Life’s funny (said the wise professor). It’s totally unpredictable, but so much of it can be, if not predicted, at least planned for.
I know that this uncertainty makes most of my PR Concentration students at Curry College a little crazy. They want life to be like the syllabus that each of their professors provides for each class they take…“on XXX date, we will discuss this…on YYY date, you will be tested on that,” etc., etc., etc.
I’ve taken this holiday respite to reflect on my own meanderings through life. Although there wasn’t a whole heck of a lot of actual planning that went into stuff that I did, I actually did have certain personal goals that I wanted to accomplish.
First off, whatever I was going to do, I wanted to be able to look someone straight in the eye and say proudly, “I am a……”
Yeah, there were a couple of part-time, meh gigs that I did in between my Air Force years and my civilian life. But I knew they were part-time and there was a reason for doing them. But every single professional career opportunity that I took on was something that I knew I could learn from and could make a difference somehow.
Looking back? My hapless students hear the stories until they’re ready to cry. I talk about almost every single job I’ve had in one or another class as a way to emphasize or clarify something that’s being discussed. I don’t hang my head in shame when I talk about these experiences…I brag about them!
Which leads to the second goal…I wanted to make a difference.
Now this wasn’t as clear-cut as it might seem. How, exactly, do you “make a difference”? I had to get inside the organization and figure out just exactly what I could do that either had never been done or had not been done very well. Then I had to establish myself as someone who actually could do what he said he would do.
My favorite example here (okay, students, you can take a nap here…you’ve heard this story) is the Army Intelligence School where I took an organization with literally zero public awareness and, by the time I moved on, had gotten media coverage in everything from the hyper-local Fort Devens Dispatch to the Boston Globe to the Department of Defense’s globally-distributed newspaper Soldier Sailor Airman Marine. People knew who we were!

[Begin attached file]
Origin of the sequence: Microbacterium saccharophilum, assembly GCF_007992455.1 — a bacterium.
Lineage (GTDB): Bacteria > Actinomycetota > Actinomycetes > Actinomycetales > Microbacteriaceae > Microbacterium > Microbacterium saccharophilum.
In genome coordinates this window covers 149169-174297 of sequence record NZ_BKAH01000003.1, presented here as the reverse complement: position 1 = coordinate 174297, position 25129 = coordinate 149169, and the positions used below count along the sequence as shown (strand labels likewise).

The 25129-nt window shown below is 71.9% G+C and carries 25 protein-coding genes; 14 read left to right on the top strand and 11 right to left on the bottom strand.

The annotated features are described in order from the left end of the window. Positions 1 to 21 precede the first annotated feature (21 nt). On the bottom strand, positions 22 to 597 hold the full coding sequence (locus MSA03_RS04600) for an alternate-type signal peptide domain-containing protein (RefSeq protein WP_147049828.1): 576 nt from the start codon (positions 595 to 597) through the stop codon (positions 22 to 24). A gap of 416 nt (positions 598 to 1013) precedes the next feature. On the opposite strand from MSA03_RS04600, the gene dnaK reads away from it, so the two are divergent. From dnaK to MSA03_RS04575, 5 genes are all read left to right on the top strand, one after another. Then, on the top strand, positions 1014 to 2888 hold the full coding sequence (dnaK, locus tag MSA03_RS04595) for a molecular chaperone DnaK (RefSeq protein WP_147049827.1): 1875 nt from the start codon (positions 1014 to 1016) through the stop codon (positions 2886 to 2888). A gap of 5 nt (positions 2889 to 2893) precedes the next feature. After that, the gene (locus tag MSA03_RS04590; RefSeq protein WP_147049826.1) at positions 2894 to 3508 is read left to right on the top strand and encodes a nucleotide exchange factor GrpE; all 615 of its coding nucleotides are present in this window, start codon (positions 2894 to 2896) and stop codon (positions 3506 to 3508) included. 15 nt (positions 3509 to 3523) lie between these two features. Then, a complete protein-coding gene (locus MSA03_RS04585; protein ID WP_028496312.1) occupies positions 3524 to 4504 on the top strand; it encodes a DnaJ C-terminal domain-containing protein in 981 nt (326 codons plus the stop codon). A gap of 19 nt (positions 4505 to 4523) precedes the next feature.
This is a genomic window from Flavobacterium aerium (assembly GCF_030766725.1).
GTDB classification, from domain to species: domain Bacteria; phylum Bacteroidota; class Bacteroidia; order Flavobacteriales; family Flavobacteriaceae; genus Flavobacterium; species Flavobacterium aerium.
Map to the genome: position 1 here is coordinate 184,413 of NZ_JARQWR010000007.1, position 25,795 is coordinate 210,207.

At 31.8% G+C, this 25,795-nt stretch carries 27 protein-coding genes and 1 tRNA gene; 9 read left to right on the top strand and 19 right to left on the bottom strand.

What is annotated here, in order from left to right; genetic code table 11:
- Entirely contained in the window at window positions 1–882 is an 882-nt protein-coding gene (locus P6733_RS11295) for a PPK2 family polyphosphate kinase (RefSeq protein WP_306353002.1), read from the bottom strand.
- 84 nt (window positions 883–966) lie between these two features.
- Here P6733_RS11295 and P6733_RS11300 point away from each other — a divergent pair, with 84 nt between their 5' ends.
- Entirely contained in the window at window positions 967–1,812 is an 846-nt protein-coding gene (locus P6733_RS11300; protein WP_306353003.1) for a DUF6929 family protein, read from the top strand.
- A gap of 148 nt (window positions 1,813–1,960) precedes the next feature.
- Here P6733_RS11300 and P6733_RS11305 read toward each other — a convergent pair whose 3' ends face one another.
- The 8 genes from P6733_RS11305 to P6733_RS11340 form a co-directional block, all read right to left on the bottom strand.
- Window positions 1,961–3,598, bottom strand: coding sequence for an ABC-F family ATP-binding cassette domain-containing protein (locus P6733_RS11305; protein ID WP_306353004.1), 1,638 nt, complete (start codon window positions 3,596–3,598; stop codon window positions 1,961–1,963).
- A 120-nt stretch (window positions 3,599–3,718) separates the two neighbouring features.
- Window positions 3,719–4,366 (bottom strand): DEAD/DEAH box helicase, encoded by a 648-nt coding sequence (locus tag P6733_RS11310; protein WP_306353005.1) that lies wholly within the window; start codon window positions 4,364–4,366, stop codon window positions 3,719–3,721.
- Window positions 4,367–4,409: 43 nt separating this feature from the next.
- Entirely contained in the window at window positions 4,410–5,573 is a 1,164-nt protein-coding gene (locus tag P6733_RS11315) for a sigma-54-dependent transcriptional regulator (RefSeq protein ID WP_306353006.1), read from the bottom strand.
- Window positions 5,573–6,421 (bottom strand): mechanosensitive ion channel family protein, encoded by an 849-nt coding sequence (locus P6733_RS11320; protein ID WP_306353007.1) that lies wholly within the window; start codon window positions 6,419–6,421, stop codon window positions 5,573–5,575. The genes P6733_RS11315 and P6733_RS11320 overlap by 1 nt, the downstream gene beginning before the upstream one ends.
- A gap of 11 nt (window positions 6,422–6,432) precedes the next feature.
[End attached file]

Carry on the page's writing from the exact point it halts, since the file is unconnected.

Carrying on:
My final goal was/is something I talk about again and again…I didn’t want to get myself into a position where I would stagnate…where I wouldn’t be able to learn something new.
Again, nothing new here for anyone who knows me. I take advantage of as many local opportunities as possible offered by the Boston Chapter, Public Relations Society of America; Publicity Club of New England; Boston Chapter, International Association of Business Communicators; Boston Chapter, National Investor Relations Institute and others. And I participate in countless online webinars offered by PRSA as well as subject-matter experts whose work I admire and know I can learn from.
And this is what I hope I’ve passed on to the amazing young men and women who, either on purpose or by accident, have wandered through one or more of my classes over the past 15-plus years…
Don’t settle. Believe in yourself and be proud of all that you do. Put your heart into your work and always be looking for ways to make whatever it is you do even better. And don’t get “stuck in a rut.” Always look for the “lesson to be learned” from what you’re doing.
For me, its’s not over yet. There are still figurative (I’m terrified of heights, so…) mountains to climb, and I am confident there are organizations or people who might benefit from what little knowledge I might have. And, most important, there is so, so much still to be learned.
Here’s to a fabulous 2017 and many succeeding and successful years to come!